I’ve been revisiting comics from my youth, again. This time, it’s a significant chunk of writer John Smith’s 2000 AD work, which I eagerly and impatiently followed through the late 1980s and early 1990s; he wrote a number of different things for the anthology during that time, both of his own creation — Tyranny Rex, Indigo Prime, Revere, Firekind, Devlin Waugh — and picking up part-time work on other people’s characters and strips. He did some Judge Dredd, a little bit of Rogue Trooper, and even a Robo Hunter at some point, if I remember correctly.
I’m telling you this not to be a fanboy — I think I’ve already established those bona fides simply by being able to list all those strips without having to reference anything in advance, let’s be honest — but to point out that Smith was someone who made a point to keep busy on a number of different projects during this time, with a number of different attitudes on display in each of them. There wasn’t just one “John Smith” flavor, if that makes sense.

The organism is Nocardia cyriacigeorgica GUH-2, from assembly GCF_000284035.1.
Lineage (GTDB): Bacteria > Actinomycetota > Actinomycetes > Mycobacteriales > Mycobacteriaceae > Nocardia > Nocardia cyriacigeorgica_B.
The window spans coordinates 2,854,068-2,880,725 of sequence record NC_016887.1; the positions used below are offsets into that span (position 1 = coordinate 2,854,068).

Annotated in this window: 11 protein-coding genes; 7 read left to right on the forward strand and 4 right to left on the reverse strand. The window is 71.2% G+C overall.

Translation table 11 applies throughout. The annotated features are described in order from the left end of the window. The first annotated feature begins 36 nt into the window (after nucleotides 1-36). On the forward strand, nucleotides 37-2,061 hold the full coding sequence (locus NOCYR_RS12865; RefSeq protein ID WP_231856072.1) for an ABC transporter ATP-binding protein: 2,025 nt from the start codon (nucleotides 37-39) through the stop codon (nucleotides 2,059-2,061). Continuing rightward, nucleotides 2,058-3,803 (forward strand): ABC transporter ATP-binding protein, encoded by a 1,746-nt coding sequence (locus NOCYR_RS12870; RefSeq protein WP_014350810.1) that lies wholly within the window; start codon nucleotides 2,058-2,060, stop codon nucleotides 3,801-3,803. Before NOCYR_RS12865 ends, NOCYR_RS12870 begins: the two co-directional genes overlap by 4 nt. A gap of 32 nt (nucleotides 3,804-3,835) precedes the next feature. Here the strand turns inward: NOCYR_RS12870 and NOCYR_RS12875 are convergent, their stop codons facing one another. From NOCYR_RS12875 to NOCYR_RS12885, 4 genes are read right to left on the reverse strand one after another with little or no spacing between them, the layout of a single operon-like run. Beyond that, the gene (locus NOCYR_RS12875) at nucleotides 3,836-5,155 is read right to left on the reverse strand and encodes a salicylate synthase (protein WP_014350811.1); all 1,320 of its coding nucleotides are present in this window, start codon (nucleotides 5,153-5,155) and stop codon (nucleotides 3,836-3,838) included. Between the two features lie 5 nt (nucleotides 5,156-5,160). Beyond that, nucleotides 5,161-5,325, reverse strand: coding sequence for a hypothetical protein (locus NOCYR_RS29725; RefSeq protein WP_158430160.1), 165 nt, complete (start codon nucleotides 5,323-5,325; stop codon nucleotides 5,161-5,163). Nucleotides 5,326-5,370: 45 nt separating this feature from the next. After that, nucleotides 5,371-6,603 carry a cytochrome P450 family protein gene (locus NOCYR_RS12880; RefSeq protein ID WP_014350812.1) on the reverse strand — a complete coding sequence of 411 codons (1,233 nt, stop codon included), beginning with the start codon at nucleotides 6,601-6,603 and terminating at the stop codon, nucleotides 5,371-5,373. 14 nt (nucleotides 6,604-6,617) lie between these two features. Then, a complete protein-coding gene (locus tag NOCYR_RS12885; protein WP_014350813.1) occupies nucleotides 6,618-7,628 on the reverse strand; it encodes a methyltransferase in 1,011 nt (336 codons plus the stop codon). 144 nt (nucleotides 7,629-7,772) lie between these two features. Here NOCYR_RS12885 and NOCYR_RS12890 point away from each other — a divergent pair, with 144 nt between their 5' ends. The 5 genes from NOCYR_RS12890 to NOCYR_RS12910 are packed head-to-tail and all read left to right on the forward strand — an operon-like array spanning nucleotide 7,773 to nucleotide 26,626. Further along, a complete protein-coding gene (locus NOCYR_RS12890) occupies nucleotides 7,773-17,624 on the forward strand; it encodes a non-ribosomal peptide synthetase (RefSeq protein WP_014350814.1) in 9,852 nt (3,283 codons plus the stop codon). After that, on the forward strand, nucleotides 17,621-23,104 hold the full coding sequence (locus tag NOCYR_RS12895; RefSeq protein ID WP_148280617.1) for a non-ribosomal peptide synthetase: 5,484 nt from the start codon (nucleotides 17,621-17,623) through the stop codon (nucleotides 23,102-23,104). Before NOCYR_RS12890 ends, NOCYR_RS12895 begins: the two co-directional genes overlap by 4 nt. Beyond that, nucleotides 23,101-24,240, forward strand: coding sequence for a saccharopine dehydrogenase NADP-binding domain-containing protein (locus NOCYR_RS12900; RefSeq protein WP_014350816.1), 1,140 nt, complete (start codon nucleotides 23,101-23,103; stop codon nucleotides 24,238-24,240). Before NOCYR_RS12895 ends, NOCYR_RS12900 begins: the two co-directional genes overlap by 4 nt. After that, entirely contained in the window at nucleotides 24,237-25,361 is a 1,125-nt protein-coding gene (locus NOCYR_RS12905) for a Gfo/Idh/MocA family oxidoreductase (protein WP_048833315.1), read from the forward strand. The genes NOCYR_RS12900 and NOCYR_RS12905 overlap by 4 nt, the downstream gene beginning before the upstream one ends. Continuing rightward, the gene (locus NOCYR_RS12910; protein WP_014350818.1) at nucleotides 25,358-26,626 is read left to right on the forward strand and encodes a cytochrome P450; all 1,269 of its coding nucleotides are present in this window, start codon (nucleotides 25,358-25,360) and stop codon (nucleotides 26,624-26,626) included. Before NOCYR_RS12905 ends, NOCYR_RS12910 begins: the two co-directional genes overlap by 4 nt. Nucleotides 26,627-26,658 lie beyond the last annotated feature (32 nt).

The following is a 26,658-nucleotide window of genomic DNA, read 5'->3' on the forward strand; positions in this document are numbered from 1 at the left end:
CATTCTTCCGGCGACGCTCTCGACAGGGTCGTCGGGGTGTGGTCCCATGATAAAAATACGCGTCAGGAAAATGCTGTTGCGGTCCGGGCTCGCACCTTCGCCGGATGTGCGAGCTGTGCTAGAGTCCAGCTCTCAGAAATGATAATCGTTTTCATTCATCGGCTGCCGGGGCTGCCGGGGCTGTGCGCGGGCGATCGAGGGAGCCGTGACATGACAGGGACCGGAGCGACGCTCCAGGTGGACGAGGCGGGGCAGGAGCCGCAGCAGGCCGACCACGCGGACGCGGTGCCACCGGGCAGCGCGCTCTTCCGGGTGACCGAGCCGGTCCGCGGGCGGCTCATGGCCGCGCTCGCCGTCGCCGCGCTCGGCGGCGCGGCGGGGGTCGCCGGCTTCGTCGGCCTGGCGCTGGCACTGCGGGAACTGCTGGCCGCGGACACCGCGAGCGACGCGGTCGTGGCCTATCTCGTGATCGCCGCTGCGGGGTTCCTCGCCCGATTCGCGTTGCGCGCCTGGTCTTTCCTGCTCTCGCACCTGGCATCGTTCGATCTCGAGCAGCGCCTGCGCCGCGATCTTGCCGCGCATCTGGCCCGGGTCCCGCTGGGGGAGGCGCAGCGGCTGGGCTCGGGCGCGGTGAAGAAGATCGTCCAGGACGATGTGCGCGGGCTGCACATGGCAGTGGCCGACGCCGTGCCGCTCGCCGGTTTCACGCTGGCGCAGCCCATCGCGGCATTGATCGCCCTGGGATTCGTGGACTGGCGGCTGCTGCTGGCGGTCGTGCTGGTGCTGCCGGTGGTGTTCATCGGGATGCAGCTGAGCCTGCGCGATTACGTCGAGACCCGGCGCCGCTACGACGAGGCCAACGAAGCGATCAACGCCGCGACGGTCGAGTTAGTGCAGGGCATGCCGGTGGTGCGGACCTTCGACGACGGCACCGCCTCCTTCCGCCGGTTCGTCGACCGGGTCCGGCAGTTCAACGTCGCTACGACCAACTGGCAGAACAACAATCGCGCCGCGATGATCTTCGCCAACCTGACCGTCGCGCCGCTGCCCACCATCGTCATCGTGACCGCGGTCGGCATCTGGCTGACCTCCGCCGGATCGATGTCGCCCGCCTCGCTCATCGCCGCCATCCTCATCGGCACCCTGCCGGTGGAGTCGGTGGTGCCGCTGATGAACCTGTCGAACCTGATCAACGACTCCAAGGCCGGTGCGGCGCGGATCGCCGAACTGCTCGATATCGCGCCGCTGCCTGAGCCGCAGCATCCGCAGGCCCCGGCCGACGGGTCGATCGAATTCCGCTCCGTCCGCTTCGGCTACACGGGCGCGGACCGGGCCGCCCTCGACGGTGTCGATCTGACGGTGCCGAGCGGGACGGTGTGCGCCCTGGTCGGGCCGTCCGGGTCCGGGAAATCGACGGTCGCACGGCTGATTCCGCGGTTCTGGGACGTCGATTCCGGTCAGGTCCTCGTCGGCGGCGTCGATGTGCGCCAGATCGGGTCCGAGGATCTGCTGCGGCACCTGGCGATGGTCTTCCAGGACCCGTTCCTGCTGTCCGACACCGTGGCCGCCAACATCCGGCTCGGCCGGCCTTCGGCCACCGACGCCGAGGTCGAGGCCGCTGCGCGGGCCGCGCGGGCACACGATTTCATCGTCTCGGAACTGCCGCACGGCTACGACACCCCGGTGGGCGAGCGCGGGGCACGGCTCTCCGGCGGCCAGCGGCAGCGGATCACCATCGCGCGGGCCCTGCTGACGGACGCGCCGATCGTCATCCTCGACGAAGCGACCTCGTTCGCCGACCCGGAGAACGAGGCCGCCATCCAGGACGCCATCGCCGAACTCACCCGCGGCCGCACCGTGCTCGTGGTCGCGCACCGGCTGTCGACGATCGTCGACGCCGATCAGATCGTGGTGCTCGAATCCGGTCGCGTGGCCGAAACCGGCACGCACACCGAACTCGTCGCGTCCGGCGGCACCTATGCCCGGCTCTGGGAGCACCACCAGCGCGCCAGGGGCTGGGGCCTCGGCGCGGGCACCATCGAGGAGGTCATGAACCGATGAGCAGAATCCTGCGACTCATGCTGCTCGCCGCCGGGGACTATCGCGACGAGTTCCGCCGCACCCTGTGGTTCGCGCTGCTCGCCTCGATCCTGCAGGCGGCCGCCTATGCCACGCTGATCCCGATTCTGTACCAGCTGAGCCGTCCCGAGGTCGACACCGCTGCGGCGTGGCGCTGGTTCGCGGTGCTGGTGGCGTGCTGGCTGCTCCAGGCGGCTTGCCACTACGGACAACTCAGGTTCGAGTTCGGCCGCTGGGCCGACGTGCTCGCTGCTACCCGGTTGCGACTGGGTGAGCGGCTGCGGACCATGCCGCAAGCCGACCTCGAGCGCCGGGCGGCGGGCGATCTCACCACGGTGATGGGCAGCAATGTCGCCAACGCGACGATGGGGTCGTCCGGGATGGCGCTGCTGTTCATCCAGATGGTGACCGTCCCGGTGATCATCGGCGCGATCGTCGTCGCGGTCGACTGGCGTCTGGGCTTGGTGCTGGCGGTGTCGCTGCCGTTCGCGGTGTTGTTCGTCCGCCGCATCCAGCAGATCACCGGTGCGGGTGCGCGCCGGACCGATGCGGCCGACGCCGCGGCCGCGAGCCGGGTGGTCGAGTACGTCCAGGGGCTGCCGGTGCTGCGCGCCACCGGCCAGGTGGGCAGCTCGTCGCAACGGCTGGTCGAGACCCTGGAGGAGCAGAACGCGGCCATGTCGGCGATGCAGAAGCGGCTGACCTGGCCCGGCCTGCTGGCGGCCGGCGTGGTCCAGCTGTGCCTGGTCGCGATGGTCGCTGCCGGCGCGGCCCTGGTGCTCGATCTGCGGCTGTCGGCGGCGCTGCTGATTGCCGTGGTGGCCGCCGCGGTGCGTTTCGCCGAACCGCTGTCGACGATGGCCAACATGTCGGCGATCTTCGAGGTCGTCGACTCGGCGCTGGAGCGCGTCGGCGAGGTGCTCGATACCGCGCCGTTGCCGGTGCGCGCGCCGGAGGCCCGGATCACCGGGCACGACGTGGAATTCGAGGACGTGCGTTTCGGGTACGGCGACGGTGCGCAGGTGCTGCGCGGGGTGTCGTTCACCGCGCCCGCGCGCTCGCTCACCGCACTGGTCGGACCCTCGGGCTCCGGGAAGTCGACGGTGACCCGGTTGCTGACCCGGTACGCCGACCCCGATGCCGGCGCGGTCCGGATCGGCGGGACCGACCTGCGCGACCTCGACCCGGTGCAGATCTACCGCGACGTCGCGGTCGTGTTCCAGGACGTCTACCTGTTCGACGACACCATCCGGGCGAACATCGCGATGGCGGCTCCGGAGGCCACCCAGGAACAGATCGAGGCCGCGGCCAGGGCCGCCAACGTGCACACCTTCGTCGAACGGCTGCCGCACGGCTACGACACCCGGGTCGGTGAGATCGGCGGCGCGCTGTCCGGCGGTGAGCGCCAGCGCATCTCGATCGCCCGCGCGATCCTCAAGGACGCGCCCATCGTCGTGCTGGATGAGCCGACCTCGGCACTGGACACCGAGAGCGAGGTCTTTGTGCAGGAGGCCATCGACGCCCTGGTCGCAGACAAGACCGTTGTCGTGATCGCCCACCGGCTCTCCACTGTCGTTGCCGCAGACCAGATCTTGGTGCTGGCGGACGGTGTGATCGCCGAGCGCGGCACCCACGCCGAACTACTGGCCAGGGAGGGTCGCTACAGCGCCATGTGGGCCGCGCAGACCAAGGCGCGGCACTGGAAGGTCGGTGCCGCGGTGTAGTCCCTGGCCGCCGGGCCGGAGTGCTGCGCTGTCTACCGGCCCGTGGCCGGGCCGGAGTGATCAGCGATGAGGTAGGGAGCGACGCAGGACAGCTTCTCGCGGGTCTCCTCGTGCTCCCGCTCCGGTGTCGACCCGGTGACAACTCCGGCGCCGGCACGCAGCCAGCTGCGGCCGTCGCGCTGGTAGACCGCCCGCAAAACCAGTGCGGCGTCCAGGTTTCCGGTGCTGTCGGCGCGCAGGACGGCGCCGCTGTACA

And yet, I always knew when Smith was writing something, even as a teen who wasn’t the most adept at understanding the nuances of author’s tics or how to identify recurring themes and obsessions to identify a creator. Revisiting his work en masse as I have been, I realize what clued me in was, of all things, Smith’s language, and the ways in which he’d write things in such a way to be… emotionally centered, rather than practically so, if that makes sense…?
Looking at it today, I can recognize that Smith was using techniques he’d lifted from contemporary poets and literary prose in how he approached language; there would be blocks of purple prose, or sentences in fragments to establish a mood or a feeling, all of which felt brand new and exciting to the me I was back then. I feel as if, in his way, Smith opened up a space in my brain for an appreciation of non-linear writing, and more experimental writing, just by being in that Judge Dredd comic when I was at the right age to learn. I’m forever grateful for that.